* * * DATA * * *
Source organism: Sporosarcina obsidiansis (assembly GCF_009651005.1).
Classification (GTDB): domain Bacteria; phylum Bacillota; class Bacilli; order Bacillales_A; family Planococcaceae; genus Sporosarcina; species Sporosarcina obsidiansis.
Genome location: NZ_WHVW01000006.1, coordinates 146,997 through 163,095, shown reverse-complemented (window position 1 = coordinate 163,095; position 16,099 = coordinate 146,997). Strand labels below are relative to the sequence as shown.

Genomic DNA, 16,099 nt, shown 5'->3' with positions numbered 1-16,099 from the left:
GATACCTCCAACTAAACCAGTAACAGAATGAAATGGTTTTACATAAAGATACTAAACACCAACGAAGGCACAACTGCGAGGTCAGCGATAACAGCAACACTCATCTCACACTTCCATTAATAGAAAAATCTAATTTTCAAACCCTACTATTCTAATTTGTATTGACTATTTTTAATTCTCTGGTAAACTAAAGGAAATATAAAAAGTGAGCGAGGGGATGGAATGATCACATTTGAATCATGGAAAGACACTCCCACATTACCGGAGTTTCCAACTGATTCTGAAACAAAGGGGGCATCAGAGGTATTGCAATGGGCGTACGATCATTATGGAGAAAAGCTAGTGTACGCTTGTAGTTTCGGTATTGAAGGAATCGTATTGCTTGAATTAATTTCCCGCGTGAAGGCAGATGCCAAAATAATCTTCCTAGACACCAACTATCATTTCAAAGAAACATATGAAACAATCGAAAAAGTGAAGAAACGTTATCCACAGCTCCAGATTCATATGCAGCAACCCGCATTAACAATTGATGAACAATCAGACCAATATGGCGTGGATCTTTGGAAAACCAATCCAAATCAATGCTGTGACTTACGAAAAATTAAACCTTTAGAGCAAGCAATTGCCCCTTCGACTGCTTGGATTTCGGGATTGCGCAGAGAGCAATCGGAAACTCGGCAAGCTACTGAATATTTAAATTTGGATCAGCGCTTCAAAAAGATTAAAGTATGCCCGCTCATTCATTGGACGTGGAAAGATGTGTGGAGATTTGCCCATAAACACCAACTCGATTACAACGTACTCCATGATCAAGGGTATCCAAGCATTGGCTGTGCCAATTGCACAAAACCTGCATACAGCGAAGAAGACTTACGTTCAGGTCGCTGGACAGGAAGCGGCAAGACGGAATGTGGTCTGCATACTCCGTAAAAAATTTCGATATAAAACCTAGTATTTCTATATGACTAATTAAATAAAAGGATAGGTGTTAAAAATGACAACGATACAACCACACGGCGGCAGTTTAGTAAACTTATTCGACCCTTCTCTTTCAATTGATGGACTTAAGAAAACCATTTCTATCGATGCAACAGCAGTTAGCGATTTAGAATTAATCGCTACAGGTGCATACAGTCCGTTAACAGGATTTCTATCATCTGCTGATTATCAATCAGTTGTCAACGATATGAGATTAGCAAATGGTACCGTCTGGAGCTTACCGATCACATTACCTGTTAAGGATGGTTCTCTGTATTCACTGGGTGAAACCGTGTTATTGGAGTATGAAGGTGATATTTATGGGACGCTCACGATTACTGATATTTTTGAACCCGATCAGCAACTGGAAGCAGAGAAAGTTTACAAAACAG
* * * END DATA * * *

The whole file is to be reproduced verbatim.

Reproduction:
Source organism: Sporosarcina obsidiansis (assembly GCF_009651005.1).
Classification (GTDB): domain Bacteria; phylum Bacillota; class Bacilli; order Bacillales_A; family Planococcaceae; genus Sporosarcina; species Sporosarcina obsidiansis.
Genome location: NZ_WHVW01000006.1, coordinates 146,997 through 163,095, shown reverse-complemented (window position 1 = coordinate 163,095; position 16,099 = coordinate 146,997). Strand labels below are relative to the sequence as shown.

Genomic DNA, 16,099 nt, shown 5'->3' with positions numbered 1-16,099 from the left:
GATACCTCCAACTAAACCAGTAACAGAATGAAATGGTTTTACATAAAGATACTAAACACCAACGAAGGCACAACTGCGAGGTCAGCGATAACAGCAACACTCATCTCACACTTCCATTAATAGAAAAATCTAATTTTCAAACCCTACTATTCTAATTTGTATTGACTATTTTTAATTCTCTGGTAAACTAAAGGAAATATAAAAAGTGAGCGAGGGGATGGAATGATCACATTTGAATCATGGAAAGACACTCCCACATTACCGGAGTTTCCAACTGATTCTGAAACAAAGGGGGCATCAGAGGTATTGCAATGGGCGTACGATCATTATGGAGAAAAGCTAGTGTACGCTTGTAGTTTCGGTATTGAAGGAATCGTATTGCTTGAATTAATTTCCCGCGTGAAGGCAGATGCCAAAATAATCTTCCTAGACACCAACTATCATTTCAAAGAAACATATGAAACAATCGAAAAAGTGAAGAAACGTTATCCACAGCTCCAGATTCATATGCAGCAACCCGCATTAACAATTGATGAACAATCAGACCAATATGGCGTGGATCTTTGGAAAACCAATCCAAATCAATGCTGTGACTTACGAAAAATTAAACCTTTAGAGCAAGCAATTGCCCCTTCGACTGCTTGGATTTCGGGATTGCGCAGAGAGCAATCGGAAACTCGGCAAGCTACTGAATATTTAAATTTGGATCAGCGCTTCAAAAAGATTAAAGTATGCCCGCTCATTCATTGGACGTGGAAAGATGTGTGGAGATTTGCCCATAAACACCAACTCGATTACAACGTACTCCATGATCAAGGGTATCCAAGCATTGGCTGTGCCAATTGCACAAAACCTGCATACAGCGAAGAAGACTTACGTTCAGGTCGCTGGACAGGAAGCGGCAAGACGGAATGTGGTCTGCATACTCCGTAAAAAATTTCGATATAAAACCTAGTATTTCTATATGACTAATTAAATAAAAGGATAGGTGTTAAAAATGACAACGATACAACCACACGGCGGCAGTTTAGTAAACTTATTCGACCCTTCTCTTTCAATTGATGGACTTAAGAAAACCATTTCTATCGATGCAACAGCAGTTAGCGATTTAGAATTAATCGCTACAGGTGCATACAGTCCGTTAACAGGATTTCTATCATCTGCTGATTATCAATCAGTTGTCAACGATATGAGATTAGCAAATGGTACCGTCTGGAGCTTACCGATCACATTACCTGTTAAGGATGGTTCTCTGTATTCACTGGGTGAAACCGTGTTATTGGAGTATGAAGGTGATATTTATGGGACGCTCACGATTACTGATATTTTTGAACCCGATCAGCAACTGGAAGCAGAGAAAGTTTACAAAACAG